From my visits to Clare, I can confirm that. To show it, I'll link below to pictures that were made by Peter himself ;)

 

yvonne_griffin.jpg

 

 

collins_droney_tmacnamara.jpg

 

fox.jpg

 

student_of_brid.jpg

 

B.T.W.: These a great pictures Peter! The last one is my favourite.

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Not only is concertina playing a strong tradition for women in county Clare, but the younger folks are aware of it. The year I was at Willie Clancy School I remember Noel Hill's class was a majority of girls over boys (they were all young), and he told me this was not unusual. Men also played (e.g. Noel's uncle, John Kelly etc.) but for women it was more proper than some other instruments in the old days.

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This is starting to remind me of those stupid internet IQ tests.

 

You know, the "If some borks are snorks, and all snorks are dorks, then some borks are definetely dorks."

 

Now turned into: "If some concertina players are women, and some women are beautiful, then all women concertina players are beautiful."

 

I hope nobody's head explodes reading that.

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Apparently the mandolin was seen as acceptable for women to play in Victorian times, too; I've seen a few references in some of the novels from the time.

One wonders what criterion was used to decide which instruments were OK for women and which were not?

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Apparently, only beautiful women play concertina! (Or else Peter prefers to photograph only beautiful women B) )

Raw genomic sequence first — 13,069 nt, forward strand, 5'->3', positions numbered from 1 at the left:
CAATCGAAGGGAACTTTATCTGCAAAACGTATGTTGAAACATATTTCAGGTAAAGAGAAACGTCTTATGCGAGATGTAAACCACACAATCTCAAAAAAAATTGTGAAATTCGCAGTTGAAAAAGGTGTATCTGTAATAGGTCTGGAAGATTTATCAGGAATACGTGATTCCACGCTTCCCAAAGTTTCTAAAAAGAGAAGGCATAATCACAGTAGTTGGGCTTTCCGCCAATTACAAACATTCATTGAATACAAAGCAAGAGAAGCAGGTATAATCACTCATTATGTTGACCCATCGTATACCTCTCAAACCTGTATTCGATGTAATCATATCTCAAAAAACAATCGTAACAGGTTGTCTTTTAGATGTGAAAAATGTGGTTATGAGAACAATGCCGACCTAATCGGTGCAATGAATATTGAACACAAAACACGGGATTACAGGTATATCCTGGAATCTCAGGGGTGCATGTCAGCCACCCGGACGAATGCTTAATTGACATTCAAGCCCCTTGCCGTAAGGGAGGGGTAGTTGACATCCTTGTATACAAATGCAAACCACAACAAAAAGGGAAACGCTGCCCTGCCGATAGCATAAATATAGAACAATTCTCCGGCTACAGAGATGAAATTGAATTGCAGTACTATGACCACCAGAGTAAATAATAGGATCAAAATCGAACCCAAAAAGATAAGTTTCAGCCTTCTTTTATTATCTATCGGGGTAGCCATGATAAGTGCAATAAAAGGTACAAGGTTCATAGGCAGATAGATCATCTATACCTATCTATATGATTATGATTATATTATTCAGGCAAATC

Maybe he's really only interested in photographing beautiful women...

Just to correct your ideas about Peter, have a look at the picture below:

 

carey.jpg

 

In fact you can admire a nice collection of Peter's pictures on the C.Net site at this page and also this one!

 

They are all nice, but some are a bit nicer :)

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Just to correct your ideas about Peter, have a look at the picture below:

 

carey.jpg

 

In fact you can admire a nice collection of Peter's pictures on the C.Net site at this page and also this one!

 

They are all nice, but some are a bit nicer :)

 

And to think, I've been resting the 'end' of my concertina on my knee...

 

 

Weren't most of the Salvation Army players women?

 

Kimberly

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Guest Peter Laban
:rolleyes: Beautiful women aside, you can't argue with the likes of Dympna Sullivan, Brid Meaney, Kitty hayes, Lourda and Yvonne Griffin, Jaqueline McCarthy, Edel Fox, Miriam Collins, Michelle Sullivan, Claire Keville, Mary Mac and from older generations Mary Haren, Elisabeth Crotty, mrs Dineen, Mary Ann Carolan, Mrs Dwyer etc etc (just to take the wellknown ones) that women are under represented in Irish concertinamusic. Edited by Peter Laban